If you have a background that shows your entrepreneurial capability, then focus it for example collecting the largest fund for that relief work or organizing the biggest and the most successful fest in the university.
Your appearance should be that of a pro and body language should be positive. Maintain good eye contact.
Keep a list of VCs ready
Last but not least if the above steps do not work don’t get disappointed and move on to the next VC ( be specific on your sector).
Why Should I Care About Venture Capital?
There are two main reasons why you might care about venture capital. First, if you’re planning to go ahead with starting a business, you’ll probably need somewhere around £100k to get going. That’s not exactly pocket change, especially considering that you won’t actually see anything until years later. Second, venture capital gives you access to other forms of financial backing, such as loans and grants. Without it, you’d struggle to get started.
So what does all this mean for you? Well, if you plan to run a business, you’ll definitely benefit from having access to venture capital. However, if you aren’t sure whether you want to pursue entrepreneurship, you shouldn’t worry too much because you could simply choose another career path.
The most important thing to remember when seeking venture capital financing is that there are no guarantees. You must do your homework before approaching any investment source. Read up on each firm’s track record and reputation so you know whether or not you want to work with them. Also, make sure that the terms of the deal are clearly spelled out beforehand. Finally, don’t forget to ask yourself why you need additional funding at all! If you already have enough resources to build your product, then perhaps you shouldn’t even bother applying for more money.
If you decide to apply for venture capital funding, here are five steps to follow:
Find Out What Types Of Funding Are Available To Your Business Type.
There are two main categories of venture capital funding: angel investors, and venture capitalists. Each category has different requirements and expectations. For example, angels tend to prefer younger companies whereas venture capitalists look for established brands.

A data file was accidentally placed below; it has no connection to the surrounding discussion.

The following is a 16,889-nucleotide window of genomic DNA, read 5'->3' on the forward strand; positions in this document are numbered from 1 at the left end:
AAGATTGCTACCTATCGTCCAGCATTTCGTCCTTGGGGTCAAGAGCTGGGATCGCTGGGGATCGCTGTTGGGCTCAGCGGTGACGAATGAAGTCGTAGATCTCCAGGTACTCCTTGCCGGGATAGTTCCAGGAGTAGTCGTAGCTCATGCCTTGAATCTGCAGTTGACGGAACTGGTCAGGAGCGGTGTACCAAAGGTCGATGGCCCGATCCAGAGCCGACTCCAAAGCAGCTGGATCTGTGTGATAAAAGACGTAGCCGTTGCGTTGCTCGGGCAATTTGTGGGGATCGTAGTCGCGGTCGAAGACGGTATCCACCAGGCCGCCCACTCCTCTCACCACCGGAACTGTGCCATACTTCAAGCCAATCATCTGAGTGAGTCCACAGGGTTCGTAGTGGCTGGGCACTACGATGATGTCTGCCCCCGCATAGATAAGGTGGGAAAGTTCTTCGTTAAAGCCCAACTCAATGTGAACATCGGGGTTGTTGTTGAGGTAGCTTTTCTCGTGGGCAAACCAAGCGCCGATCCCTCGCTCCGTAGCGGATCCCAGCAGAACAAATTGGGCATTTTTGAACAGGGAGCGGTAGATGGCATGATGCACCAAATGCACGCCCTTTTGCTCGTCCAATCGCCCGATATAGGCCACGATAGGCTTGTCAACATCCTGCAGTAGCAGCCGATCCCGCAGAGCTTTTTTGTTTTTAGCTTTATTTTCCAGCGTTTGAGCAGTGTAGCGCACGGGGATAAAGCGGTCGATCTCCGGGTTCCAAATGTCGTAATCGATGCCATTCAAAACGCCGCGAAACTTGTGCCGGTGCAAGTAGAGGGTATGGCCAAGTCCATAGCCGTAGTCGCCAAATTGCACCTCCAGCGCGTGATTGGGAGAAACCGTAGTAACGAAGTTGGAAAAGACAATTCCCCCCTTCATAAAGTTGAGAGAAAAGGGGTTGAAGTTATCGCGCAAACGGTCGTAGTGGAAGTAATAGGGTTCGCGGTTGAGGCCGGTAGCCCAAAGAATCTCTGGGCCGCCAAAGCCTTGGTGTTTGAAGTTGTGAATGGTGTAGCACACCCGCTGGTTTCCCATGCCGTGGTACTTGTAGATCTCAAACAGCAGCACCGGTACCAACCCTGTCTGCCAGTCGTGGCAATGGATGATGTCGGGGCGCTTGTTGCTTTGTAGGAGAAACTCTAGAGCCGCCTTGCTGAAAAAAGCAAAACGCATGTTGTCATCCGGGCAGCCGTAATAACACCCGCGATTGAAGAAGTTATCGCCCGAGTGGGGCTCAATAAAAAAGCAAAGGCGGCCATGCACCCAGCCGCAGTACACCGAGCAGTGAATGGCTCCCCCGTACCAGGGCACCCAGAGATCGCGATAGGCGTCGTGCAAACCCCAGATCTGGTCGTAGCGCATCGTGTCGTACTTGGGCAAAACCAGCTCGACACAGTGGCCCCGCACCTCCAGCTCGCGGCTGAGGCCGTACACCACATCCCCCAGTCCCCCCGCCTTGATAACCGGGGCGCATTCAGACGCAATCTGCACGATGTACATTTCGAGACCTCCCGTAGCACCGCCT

Determine Whether Or Not You Need More Money.
Before you approach anyone for funding, determine how much money you actually need. Do you really need $100k? How long would you need to raise that amount? Is it realistic to expect someone else to give you the entire sum upfront? Will you be able to get other sources of revenue?
Decide On Who Should Be Involved With Your Project.
Once you figure out exactly how much money you’ll require, who should be involved in making decisions regarding your project? Ideally, you’d want people from both sides of the table – those who understand the technical aspects of building your product and those who understand marketing and sales. However, sometimes it’s necessary to bring in outsiders to fill certain roles.
Write An Investment Proposal That Clearly States Why You Want Their Help And Exactly What You Expect From Them.
When writing your proposal, keep in mind that you’re asking for something very valuable – namely, access to large sums of money. Make sure that everything you say is backed up by facts and figures. Don’t just assume that because you think you need X dollars, everyone else does too. Explain why you believe you need the money and show how you plan to use it wisely.
Get Prequalified By Potential Partners.
After submitting your proposal, you’ll likely hear back within days. At this point, you’ll either be accepted or rejected. If you were accepted, great! Now comes the hard part – convincing potential partners to take a chance on you. This can be done in several ways.
- If possible, try to meet face-to-face with as many prospective partners as possible.
- Send an email outlining your plans and explaining why you feel like they will benefit from partnering with you.
- Create a video pitch highlighting your company and its goals.
- Write a blog post describing your vision and offering some insight into your background.
- Attend local events such as startup fairs and conferences. S
- Reach out via social media.
- Contact press outlets directly.
- Network with friends and family members.
- Consider hiring a public relations agency to promote your brand.
- Hire a professional copywriter to craft a compelling story about your company.
Lastly, always remain positive and optimistic during these initial stages. Remember, you only get one shot at getting funded. So, make every effort to ensure that you present a strong case for why you deserve the opportunity to receive funding.